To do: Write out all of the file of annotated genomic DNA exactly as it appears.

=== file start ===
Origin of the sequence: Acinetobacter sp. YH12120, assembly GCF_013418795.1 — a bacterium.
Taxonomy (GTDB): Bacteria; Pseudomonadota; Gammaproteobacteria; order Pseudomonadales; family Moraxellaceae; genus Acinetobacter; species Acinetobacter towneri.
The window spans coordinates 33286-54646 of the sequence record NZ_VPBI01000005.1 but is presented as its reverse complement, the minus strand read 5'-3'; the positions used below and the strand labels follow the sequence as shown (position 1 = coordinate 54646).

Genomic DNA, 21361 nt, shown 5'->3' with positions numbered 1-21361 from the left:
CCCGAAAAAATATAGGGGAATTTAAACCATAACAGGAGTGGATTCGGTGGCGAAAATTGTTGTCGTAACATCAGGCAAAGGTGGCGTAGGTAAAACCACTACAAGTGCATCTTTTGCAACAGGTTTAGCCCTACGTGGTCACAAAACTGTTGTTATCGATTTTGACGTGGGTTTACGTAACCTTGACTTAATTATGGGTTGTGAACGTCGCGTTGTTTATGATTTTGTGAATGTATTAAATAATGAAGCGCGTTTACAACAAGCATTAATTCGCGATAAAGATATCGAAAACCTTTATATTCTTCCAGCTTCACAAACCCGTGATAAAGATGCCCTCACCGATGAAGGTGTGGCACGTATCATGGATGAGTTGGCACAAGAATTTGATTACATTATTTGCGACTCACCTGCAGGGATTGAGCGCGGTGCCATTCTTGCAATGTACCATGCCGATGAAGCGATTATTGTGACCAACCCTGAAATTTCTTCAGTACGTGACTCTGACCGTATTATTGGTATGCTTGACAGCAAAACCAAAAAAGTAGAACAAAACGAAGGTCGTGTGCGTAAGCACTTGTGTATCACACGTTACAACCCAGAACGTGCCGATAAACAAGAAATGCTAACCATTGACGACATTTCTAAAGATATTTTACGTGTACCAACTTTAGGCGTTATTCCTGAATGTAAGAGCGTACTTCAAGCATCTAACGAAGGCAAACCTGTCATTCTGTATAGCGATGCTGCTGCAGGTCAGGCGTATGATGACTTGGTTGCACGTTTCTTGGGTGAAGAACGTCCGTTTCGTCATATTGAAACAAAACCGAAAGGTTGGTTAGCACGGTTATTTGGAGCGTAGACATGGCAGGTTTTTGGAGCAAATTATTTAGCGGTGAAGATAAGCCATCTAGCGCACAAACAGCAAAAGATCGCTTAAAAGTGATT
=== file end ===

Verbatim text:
Origin of the sequence: Acinetobacter sp. YH12120, assembly GCF_013418795.1 — a bacterium.
Taxonomy (GTDB): Bacteria; Pseudomonadota; Gammaproteobacteria; order Pseudomonadales; family Moraxellaceae; genus Acinetobacter; species Acinetobacter towneri.
The window spans coordinates 33286-54646 of the sequence record NZ_VPBI01000005.1 but is presented as its reverse complement, the minus strand read 5'-3'; the positions used below and the strand labels follow the sequence as shown (position 1 = coordinate 54646).

Genomic DNA, 21361 nt, shown 5'->3' with positions numbered 1-21361 from the left:
CCCGAAAAAATATAGGGGAATTTAAACCATAACAGGAGTGGATTCGGTGGCGAAAATTGTTGTCGTAACATCAGGCAAAGGTGGCGTAGGTAAAACCACTACAAGTGCATCTTTTGCAACAGGTTTAGCCCTACGTGGTCACAAAACTGTTGTTATCGATTTTGACGTGGGTTTACGTAACCTTGACTTAATTATGGGTTGTGAACGTCGCGTTGTTTATGATTTTGTGAATGTATTAAATAATGAAGCGCGTTTACAACAAGCATTAATTCGCGATAAAGATATCGAAAACCTTTATATTCTTCCAGCTTCACAAACCCGTGATAAAGATGCCCTCACCGATGAAGGTGTGGCACGTATCATGGATGAGTTGGCACAAGAATTTGATTACATTATTTGCGACTCACCTGCAGGGATTGAGCGCGGTGCCATTCTTGCAATGTACCATGCCGATGAAGCGATTATTGTGACCAACCCTGAAATTTCTTCAGTACGTGACTCTGACCGTATTATTGGTATGCTTGACAGCAAAACCAAAAAAGTAGAACAAAACGAAGGTCGTGTGCGTAAGCACTTGTGTATCACACGTTACAACCCAGAACGTGCCGATAAACAAGAAATGCTAACCATTGACGACATTTCTAAAGATATTTTACGTGTACCAACTTTAGGCGTTATTCCTGAATGTAAGAGCGTACTTCAAGCATCTAACGAAGGCAAACCTGTCATTCTGTATAGCGATGCTGCTGCAGGTCAGGCGTATGATGACTTGGTTGCACGTTTCTTGGGTGAAGAACGTCCGTTTCGTCATATTGAAACAAAACCGAAAGGTTGGTTAGCACGGTTATTTGGAGCGTAGACATGGCAGGTTTTTGGAGCAAATTATTTAGCGGTGAAGATAAGCCATCTAGCGCACAAACAGCAAAAGATCGCTTAAAAGTGATT